The 2010 studies from Berkeley Lab found that residual nicotine can react with ozone and nitrous acid—both common indoor air pollutants—to form hazardous agents. When nicotine in thirdhand smoke reacts with nitrous acid it undergoes a chemical transformation and forms carcinogenic tobacco-specific nitrosamines, such as NNA, NNK and NNN. Nicotine can react with ozone to form ultrafine particles, which can carry harmful chemicals and pass through human tissue. Humans can be exposed to thirdhand smoke through inhalation, ingestion or skin contact.

Thirdhand smoke is particularly insidious because it is extremely difficult to eradicate. Studies have found that it can still be detected in dust and surfaces of apartments more than two months after smokers moved out. Common cleaning methods such as vacuuming, wiping and ventilation have not proven effective in lowering nicotine contamination. “You can do some things to reduce the odors, but it’s very difficult to really clean it completely,” said Destaillats. “The best solution is to substitute materials, such as change the carpet, repaint.”

Now the new study suggests thirdhand smoke could become more harmful over time. To generate the samples, the researchers put paper strips in smoking chambers. The acute samples, generated at Berkeley Lab, were exposed to five cigarettes smoked in about 20 minutes, and the chronic samples, generated at UCSF, were exposed to cigarette smoke for 258 hours over 196 days. During that time, the chamber was also ventilated for about 35 hours.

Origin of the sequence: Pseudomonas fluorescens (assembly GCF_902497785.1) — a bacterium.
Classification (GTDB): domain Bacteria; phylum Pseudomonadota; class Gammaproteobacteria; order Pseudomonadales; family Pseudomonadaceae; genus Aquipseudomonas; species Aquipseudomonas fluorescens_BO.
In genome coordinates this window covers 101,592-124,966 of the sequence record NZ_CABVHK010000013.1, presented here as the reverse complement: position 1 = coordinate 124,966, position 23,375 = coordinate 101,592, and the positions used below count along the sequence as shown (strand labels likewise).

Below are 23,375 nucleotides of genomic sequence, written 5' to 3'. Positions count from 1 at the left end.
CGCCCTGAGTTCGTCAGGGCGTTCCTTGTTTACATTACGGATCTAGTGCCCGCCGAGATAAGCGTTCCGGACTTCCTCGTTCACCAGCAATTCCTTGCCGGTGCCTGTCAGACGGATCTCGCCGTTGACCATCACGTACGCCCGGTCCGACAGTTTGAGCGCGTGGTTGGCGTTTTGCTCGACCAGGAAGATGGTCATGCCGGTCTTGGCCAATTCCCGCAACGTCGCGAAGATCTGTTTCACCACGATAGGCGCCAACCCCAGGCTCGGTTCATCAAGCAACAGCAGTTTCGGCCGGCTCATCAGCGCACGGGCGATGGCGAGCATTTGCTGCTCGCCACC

The researchers found that the concentrations of more than half of the compounds studied were higher in the chronic samples than in the acute. They also found higher levels of DNA damage caused by the chronic samples. “The cumulative effect of thirdhand smoke is quite significant,” Gundel said. “The findings suggest the materials could be getting more toxic with time.”

Hang and coworkers exposed the human cells by first extracting the compounds from the paper with a culture medium then using the medium to culture the human cells for 24 hours. The concentrations of the compounds were carefully measured. “They are close to real-life concentrations, and in fact are on the lower side of what someone might be exposed to,” Hang said.

Next Hang is pursuing further understanding of the chemistry of the NNA reaction with DNA bases. NNA is a tobacco-specific nitrosamine that is not found in freshly emitted secondhand smoke. “It looks like it’s a very important component of thirdhand smoke, and it is much less studied than NNK and NNN in terms of its mutagenic potential,” he said.

The researchers conclude in their paper: “Ultimately, knowledge of the mechanisms by which thirdhand smoke exposure increases the chance of disease development in exposed individuals should lead to new strategies for prevention.”